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Some rich lead the way, but will anyone follow?

Warren Buffett and Howard Schultz want to change the conversation abouthow to fix the United States’ economic woes. But their solutions — moretaxes on the rich and a boycott on political donations — risk falling ondeaf ears among fellow business leaders.

Warren Buffett and Howard Schultz want to change the conversation about how to fix the United States’ economic woes. But their solutions — more taxes on the rich and a boycott on political donations — risk falling on deaf ears among fellow business leaders.

Few high-profile decision makers have publicly supported their pleas so far, and most in their target audiences decline to even discuss it, lest they get dragged into the debate.

That isn’t the case outside the corporate elite.

More than 40,000 Twitter users shared billionaire investor Buffett’s op-ed column in Monday’s New York Times calling for the wealthy to shoulder a bigger tax burden.

CNBC’s largely corporate audience backed Starbucks Chief Executive Schultz’s call to fellow CEOs to stop sending political donations until Congress and the president come up with a long-term plan for a “fair, bipartisan” deal to curb U.S. debt, with 89 percent in favor in a poll.

But public outrage will not make their suggestions reality. That would require other tycoons and top executives to jump on board to tell the Republicans and the Democrats that they had also had enough of the rancor that brought the United States close to a debt default earlier this month and contributed to the loss of the nation’s triple-A debt rating.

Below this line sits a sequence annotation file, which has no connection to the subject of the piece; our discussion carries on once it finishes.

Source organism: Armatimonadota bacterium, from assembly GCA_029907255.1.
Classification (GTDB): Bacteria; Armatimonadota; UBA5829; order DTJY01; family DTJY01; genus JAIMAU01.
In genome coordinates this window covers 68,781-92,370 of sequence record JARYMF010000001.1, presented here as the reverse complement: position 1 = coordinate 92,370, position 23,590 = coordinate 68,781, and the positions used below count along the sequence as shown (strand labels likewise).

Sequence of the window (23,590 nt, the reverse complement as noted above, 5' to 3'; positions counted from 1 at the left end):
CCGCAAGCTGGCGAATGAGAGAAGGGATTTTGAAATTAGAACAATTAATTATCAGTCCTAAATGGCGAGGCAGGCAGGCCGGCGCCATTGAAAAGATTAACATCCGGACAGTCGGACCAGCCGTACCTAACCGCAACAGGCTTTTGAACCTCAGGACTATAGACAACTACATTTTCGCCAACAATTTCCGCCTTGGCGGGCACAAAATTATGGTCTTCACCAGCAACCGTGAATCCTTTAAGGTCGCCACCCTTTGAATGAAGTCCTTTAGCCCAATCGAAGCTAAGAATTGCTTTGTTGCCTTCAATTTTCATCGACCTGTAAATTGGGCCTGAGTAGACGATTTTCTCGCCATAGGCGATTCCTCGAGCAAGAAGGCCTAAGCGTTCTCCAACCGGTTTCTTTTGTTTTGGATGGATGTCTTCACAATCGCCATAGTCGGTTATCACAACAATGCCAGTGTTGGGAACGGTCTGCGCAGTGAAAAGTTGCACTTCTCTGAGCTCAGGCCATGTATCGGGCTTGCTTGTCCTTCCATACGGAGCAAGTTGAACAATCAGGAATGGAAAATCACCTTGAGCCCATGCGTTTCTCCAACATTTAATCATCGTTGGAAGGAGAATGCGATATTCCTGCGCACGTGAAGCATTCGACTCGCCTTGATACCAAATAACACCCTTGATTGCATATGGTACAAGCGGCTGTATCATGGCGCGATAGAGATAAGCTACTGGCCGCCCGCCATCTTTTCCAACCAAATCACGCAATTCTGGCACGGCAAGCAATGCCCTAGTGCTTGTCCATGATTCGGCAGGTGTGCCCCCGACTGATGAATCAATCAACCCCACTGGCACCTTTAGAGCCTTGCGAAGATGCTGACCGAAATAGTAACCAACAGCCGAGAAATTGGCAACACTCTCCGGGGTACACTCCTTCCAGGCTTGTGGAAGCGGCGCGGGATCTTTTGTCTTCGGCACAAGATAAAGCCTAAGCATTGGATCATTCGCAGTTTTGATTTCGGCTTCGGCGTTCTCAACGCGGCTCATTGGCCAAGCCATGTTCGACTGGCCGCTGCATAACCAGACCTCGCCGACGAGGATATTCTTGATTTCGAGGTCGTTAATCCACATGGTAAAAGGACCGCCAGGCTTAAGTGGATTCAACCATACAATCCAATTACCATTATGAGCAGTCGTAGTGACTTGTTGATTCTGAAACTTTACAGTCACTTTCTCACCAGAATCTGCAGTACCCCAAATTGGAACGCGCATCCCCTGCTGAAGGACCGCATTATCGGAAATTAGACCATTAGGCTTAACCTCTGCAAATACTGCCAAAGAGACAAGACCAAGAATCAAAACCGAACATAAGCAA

“Getting Washington to do something about this, getting the GOP [Republican Party] to move off their ‘no new tax’ position, no funding of our deficit problem through raising tax revenue, I don’t see how that’s going to happen,” said Dal LaMagna, an entrepreneur and investor who has unsuccessfully run for national office.

LaMagna has a history of outspokenness, but few are joining him in debating this question.

Even if Buffett and Schultz fail to get more than a handful on board with their proposals, the very fact they made them may tend to help Democrats on the campaign trail for the presidential and congressional elections in November 2012.

 
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